Few things are more vital to economic growth and prosperity than a properly functioning tax system. What is necessary is a tax system that is generally perceived as fair by the citizenry, which raises adequate funds for economic growth. One tax, which as presently structured misses out on all these points, is the capital gains tax.
A large amount of entrepreneurial activity in this industry makes this a matter of prime concern. Many people work their entire lives taking very little out of their businesses and then fall victim to the unfairness and confiscatory nature of our current capital gains tax.
For many years, there existed what was referred to as a capital gains tax differential. As part of the last bout of tax reform, this differential was eliminated in conjunction with all rates being lowered, so today both capital gains and other sources of income are all taxed at the same rate.
George Bush, during the recent campaign, advanced the idea that he wished to restore the capital gains differential. He presented a proposal which calls for a reduction of the top tax levied on capital gains to 15% which is significantly below the top rate of 28% (33% in certain circumstances) levied on other forms of income.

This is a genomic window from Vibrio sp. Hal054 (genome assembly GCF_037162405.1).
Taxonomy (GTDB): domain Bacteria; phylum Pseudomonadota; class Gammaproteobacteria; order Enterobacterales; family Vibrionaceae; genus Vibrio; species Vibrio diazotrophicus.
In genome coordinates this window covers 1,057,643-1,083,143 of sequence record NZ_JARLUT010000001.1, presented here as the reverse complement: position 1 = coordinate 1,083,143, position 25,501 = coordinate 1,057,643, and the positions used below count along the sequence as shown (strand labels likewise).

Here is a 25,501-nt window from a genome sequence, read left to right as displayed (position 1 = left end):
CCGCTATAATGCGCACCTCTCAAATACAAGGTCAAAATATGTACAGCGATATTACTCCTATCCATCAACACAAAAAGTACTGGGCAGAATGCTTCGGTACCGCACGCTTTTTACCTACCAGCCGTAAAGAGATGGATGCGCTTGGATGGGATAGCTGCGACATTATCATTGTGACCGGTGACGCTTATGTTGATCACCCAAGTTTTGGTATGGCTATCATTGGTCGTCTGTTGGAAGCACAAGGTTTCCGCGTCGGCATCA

Capital gains is a tax in which the revenue realized by the government is particularly sensitive to the tax rate. It is a tax that a taxpayer chooses to pay by the act of selling an asset at a profit. If he doesn’t sell an asset he doesn’t have to pay. Thus lowering the tax on capital gains could result in at least no loss of revenue to the government and might even result in increased revenues to the treasury.
Many people who have urged lower capital gains taxes have done so with the explanation that lower rates encourage investment in risky ventures. All different types of investment opportunities should compete in those capital markets on their own terms. If all are taxed fairly, then those projects which offer better risk/reward ratios will get funded.
The opponents of lowering the capital gains tax rate say that in all fairness, all income should be taxed equally; that there is no reason to provide a favorable rate to those who realize capital gains as opposed to those who realize income in another form.
The problem is that the current tax structure does not, in fact, tax all forms of investment equally. The current capital gains tax can be outright confiscatory.